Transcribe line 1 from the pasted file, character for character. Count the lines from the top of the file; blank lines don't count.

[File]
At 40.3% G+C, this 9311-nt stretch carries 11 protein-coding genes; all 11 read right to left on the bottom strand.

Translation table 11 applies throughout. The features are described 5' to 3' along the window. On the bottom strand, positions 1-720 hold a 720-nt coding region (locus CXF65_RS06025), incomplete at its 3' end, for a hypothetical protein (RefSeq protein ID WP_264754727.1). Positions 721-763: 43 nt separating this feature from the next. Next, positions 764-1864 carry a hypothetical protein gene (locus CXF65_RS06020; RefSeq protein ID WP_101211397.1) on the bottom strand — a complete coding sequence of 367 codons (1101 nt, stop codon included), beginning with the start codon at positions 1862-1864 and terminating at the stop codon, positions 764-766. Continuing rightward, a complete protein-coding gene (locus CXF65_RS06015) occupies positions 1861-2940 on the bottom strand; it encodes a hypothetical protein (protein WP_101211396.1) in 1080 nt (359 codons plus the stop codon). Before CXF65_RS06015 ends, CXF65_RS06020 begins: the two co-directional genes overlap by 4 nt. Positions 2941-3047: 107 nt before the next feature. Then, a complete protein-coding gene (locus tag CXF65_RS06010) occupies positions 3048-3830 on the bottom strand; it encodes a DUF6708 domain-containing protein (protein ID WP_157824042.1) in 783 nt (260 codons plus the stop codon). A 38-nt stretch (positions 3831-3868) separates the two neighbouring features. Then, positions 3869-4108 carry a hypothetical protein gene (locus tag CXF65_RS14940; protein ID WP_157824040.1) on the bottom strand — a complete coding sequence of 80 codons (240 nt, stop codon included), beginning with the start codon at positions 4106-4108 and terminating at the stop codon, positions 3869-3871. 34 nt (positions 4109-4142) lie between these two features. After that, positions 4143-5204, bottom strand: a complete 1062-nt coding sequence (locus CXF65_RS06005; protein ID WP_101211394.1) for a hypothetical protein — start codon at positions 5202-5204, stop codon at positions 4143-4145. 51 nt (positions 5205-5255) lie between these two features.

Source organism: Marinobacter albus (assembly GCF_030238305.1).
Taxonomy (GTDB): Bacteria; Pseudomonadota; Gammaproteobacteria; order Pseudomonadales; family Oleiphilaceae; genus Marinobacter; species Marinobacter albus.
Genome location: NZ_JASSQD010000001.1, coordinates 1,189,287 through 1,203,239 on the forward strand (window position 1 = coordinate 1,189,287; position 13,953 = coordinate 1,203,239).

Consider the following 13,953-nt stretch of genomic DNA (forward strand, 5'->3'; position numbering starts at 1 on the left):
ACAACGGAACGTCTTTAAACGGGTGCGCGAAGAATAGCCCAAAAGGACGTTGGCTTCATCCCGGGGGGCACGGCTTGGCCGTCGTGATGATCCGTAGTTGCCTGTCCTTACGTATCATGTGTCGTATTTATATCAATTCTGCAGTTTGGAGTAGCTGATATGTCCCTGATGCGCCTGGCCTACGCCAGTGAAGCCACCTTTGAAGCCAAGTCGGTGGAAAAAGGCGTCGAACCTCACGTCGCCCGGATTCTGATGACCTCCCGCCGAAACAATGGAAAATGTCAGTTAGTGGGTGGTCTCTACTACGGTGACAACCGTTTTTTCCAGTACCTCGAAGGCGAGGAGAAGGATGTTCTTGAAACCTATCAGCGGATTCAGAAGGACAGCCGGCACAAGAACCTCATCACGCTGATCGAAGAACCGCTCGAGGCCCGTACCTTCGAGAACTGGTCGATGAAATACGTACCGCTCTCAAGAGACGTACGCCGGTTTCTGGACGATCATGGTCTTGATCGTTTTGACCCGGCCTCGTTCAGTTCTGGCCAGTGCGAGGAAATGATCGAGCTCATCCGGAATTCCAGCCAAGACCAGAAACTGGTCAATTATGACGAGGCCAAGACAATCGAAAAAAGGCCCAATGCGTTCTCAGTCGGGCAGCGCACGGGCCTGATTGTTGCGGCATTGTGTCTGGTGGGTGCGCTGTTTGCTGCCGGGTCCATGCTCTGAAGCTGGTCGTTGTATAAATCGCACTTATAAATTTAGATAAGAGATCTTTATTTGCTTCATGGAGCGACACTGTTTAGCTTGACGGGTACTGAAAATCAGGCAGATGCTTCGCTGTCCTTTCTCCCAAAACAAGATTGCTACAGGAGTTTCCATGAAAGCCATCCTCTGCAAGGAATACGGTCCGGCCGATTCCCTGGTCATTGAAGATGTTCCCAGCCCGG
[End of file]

At 40.3% G+C, this 9311-nt stretch carries 11 protein-coding genes; all 11 read right to left on the bottom strand.